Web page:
Employee experience has been all the rage in business for a while now. But what is employee experience? And why should service departments care?
What is employee experience?
Employee experience pretty much means what it sounds like: offering your employees the best experience at work. According to Jacob Morgan, author of The Employee Experience, this means offering your employees a good physical, cultural, and technological environment.
This sounds eerily similar to Forrester’s workforce enablement, which they define as helping your employees do their best work. It’s no surprise then that Forrester recently renamed their workforce enablement report to Employee Experience. It’s the exact same thing.
Employee experience vs customer experience
Speaking of similar concepts – isn’t employee experience just customer experience (CX) for your colleagues? Well, yes and no. Yes, because, if you’re an internal service department, your colleagues are your customers. And no, because of one crucial difference: when it comes to improving your employees’ experience at work, you can have a far greater impact.
Let me explain. If you order something from an online shop, that retailer needs to make that ordering experience as smooth as possible. That’s an experience of no more than a few minutes, with only a few touchpoints.
As a service department aiming to improve employee experience, you can influence every minute of your colleagues’ working lives. From the drive to work in their company car, the coffee they sip when they arrive, to the programs and laptop they work with. Customer experience is about optimizing the interactions your customer has with you when they are actively in contact with you. That’s important, too. But employee experience requires a more holistic approach.
Discover 5 ways to improve your employee experience for happier customers.
Isn’t employee experience something for HR to worry about?
Well, yes, HR should also be thinking about employee experience. Engaging employees is one of the main challenges for any HR team. But improving employee experience is about more than drafting HR policies.
Just look at the examples mentioned earlier. Is your colleague comfortable in the company car you offer, or are they sweating because the air conditioning broke down 3 months ago? Do they like the coffee you’re serving or are they drinking it only because it’s free and there’s no Starbucks nearby? Can they work efficiently on their laptop, or do they have to wait 20 minutes for it to boot?
In order to answer these questions, service departments need to work together – from IT and Facilities to Finance and yes, HR.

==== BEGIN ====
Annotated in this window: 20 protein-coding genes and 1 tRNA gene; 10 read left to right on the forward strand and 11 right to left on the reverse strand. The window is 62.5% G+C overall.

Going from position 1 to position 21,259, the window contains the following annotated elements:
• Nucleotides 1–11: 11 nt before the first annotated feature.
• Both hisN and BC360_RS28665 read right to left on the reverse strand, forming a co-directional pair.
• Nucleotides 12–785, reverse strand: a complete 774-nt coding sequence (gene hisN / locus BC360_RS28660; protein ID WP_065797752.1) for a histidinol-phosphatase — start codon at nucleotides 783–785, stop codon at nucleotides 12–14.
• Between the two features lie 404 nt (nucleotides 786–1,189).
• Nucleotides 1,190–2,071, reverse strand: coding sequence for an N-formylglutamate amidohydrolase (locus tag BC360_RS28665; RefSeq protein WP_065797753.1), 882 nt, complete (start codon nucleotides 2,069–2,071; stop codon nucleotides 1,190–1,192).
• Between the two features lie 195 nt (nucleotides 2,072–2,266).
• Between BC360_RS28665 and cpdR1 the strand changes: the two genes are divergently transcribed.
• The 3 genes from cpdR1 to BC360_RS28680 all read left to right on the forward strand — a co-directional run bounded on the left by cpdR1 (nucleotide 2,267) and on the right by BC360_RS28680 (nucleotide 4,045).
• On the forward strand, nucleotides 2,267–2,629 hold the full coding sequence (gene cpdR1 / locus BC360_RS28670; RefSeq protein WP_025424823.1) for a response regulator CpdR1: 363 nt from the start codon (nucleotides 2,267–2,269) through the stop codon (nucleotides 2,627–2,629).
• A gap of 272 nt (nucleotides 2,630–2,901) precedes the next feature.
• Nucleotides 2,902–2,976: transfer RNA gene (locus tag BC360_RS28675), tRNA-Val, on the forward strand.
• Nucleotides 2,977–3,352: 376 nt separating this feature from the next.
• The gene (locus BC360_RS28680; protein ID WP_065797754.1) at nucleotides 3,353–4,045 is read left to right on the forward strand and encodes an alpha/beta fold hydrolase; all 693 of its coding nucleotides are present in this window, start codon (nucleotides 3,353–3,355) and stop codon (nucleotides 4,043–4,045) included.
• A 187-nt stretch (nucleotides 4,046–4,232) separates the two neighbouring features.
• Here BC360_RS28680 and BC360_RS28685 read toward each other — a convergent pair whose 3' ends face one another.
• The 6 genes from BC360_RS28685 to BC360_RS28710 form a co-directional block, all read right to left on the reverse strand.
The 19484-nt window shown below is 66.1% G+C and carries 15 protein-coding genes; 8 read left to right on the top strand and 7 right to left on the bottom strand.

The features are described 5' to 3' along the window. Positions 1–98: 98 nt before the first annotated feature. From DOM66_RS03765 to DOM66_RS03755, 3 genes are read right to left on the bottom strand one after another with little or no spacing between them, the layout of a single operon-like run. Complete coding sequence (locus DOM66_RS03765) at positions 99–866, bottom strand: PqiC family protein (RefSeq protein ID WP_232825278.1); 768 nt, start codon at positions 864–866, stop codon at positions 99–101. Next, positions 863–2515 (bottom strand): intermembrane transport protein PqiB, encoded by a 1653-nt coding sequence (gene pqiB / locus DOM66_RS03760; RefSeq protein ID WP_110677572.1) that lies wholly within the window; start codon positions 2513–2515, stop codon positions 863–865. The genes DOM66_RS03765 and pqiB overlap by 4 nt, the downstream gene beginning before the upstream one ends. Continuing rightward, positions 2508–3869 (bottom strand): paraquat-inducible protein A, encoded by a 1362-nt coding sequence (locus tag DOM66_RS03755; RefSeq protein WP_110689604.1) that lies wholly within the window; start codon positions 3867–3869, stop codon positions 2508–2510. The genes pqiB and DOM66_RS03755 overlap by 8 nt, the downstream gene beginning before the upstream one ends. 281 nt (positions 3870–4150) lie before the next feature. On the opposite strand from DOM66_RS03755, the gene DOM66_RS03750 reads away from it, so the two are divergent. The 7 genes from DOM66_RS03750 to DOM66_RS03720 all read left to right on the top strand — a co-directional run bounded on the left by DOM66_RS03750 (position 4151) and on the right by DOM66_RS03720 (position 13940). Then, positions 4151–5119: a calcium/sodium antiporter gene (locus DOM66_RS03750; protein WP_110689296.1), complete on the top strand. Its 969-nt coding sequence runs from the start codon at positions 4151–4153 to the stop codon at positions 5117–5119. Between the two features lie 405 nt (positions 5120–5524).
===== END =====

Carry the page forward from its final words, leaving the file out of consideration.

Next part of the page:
The key to improving employee experience? Enterprise Service Management
Realizing that all service departments need to collaborate to deliver a great employee experience is the first step towards improving it: This is called Enterprise Service Management.
At most organizations, each individual department is pretty good at servicing their own customers. It’s only when a call or request has to be handled by more than one team or department that things tend to get murky. These teams often function as silos. Calls are being ping-ponged between teams, or get lost in service desk limbo. Not exactly a great employee experience.
So if you want to improve employee experience, start by actively collaborating with colleagues from Facilities, HR or IT. You don’t speak that often? Grab a cup of coffee. You already work together regularly? Sit with the other team for a day – you’ll learn a lot.
Employee journey mapping
Another thing that helps you improve employee experience is employee journey mapping. This is the same as customer journey mapping, only for your colleagues. It might be a bit harder to decide which part of your employees’ journey you want to map, since there are so many touchpoints, but just pick a part that you feel needs improving. Your onboarding, perhaps? Or the process of logging a request at your service desk?
When you map your employees journey, the pain-points of using your services will become more visible. And the suggestions for improvement will come to you in no time.
Towards employee engagement
If you offer a consistently good employee experience, you’ll end up with the holy grail of the modern organization: engaged employees. As this infographic shows, companies with highly engaged employees perform better on various levels. They’re more profitable, get higher customer satisfaction scores, and generally outperform their competitors.
Take your employee experience to the next level
Want to know more about employee experience, a.k.a. workforce enablement? Check out this e-book for some background information and tips on how to get started.
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